TYPE 2 polio has revisited our country after two decades of absence. Department of Health (DOH)undersecretary Eric Domingo expressed his concern underlying the importance of personal hygiene in preventing the spread of the dreaded type of polio.
Domingo revealed that exposure to the virus in contact with contaminated human feces could readily spread the disease. With that information, it is even more imperative to address the problem of sanitation. There are three million Filipinos who do not have sanitary toilets. Most of these citizens deprived of proper disposal of human wastes are in urban areas. Our mayors should make the need for sanitary toilets their priority project.
Sen. Ping Lacson exposed an alleged “hidden pork barrel” in Congress amounting to billions of pesos where itemized projects by favored congressmen are supposedly included in the National Budget for 2020. I wonder if in these itemized projects sanitary toilets are included.
Let us be serious in implementing the Solid Waste Management and the Clean Water Act to the maximum so we can eliminate diseases like dengue, leptospirosis, polio and diphtheria. The DOH should walk the talk.
Billionaire Bill Gates has organized a foundation with the intention of providing water, sanitation and hygiene in developing countries based on this data: “There are about 4.5 billion people, more than half of the world’s population —either practice open defecation or use unsafe sanitation facilities and services.”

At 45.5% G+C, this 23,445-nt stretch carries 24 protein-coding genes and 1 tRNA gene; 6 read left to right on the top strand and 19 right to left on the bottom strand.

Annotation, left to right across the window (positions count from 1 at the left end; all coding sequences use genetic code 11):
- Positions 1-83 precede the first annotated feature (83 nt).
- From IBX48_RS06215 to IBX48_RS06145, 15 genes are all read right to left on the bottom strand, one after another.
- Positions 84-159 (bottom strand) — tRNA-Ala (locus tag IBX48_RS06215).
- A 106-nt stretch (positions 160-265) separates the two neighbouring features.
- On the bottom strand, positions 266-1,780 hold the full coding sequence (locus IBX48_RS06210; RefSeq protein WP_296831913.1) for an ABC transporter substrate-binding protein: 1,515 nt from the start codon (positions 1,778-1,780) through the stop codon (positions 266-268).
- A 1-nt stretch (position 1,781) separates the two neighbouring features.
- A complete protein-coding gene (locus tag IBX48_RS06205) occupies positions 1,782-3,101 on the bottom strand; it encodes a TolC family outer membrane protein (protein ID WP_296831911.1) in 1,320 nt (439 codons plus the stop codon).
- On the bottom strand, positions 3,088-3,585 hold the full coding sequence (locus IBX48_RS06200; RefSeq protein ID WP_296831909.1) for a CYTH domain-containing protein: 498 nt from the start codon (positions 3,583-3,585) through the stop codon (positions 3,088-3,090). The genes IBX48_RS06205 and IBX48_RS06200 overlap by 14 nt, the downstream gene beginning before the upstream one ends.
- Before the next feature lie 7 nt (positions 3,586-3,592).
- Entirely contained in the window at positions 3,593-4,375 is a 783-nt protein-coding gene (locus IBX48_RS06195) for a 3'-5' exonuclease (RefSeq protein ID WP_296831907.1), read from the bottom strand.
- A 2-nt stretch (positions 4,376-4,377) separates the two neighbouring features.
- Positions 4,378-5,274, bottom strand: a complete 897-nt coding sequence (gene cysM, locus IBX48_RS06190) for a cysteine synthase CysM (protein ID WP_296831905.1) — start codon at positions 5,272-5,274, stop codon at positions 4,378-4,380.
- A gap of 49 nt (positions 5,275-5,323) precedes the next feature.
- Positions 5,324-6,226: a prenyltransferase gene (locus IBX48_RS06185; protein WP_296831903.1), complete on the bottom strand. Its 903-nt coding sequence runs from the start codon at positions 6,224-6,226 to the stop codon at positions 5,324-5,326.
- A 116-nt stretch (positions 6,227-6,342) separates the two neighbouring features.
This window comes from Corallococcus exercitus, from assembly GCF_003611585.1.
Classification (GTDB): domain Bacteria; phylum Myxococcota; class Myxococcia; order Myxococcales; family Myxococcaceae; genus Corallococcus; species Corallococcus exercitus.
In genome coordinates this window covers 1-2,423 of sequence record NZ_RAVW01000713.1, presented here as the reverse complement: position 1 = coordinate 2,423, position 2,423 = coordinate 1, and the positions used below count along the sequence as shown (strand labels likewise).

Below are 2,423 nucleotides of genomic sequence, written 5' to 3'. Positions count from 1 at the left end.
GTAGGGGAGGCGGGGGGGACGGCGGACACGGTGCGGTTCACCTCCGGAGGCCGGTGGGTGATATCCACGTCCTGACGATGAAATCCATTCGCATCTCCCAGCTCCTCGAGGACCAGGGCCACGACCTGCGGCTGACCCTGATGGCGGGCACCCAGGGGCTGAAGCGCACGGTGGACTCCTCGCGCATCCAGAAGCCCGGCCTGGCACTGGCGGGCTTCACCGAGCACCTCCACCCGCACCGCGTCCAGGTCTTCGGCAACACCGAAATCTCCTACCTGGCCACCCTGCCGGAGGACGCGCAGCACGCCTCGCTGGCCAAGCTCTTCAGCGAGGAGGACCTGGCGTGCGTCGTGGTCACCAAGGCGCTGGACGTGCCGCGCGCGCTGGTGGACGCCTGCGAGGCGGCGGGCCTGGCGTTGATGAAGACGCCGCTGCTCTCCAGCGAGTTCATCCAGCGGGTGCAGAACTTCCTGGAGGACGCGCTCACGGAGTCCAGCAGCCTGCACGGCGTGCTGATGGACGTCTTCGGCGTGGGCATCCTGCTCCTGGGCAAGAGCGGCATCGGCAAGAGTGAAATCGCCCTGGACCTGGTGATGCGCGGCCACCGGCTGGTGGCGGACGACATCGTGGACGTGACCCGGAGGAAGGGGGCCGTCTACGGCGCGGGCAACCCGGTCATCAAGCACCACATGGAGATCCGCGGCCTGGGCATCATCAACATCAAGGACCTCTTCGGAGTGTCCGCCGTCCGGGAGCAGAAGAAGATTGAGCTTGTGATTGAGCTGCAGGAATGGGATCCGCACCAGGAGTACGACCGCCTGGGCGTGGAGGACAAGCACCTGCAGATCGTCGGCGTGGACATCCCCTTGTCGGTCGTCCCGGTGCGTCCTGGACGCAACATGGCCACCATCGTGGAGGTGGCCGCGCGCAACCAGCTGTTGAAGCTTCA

The Gates Foundation suggests that for effective sanitation, there must be careful management in all stages from the point waste is collected and contained to how it is transported and treated. If there are gaps at any stage, then harmful human waste flows into surface waters and fields where children play and people of all ages live, eat, drink and bathe. And this is exactly the situation in our “esteros” and different squatter areas.
Since 2011, the Gates Foundation’s Reinvent the Toilet Challenge has worked with leading engineers and scientists to design low-cost toilets that do not require connection to the electrical grid, water supply or sewers. A prototype of reinvented toilet exists in Africa. Several designs debuted at the Reinvented Toilet Expo in 2018 and are now commercially available. These toilets work using internal combustion and chemical treatment systems, and they can be set up in areas that are hard to reach with traditional infrastructure.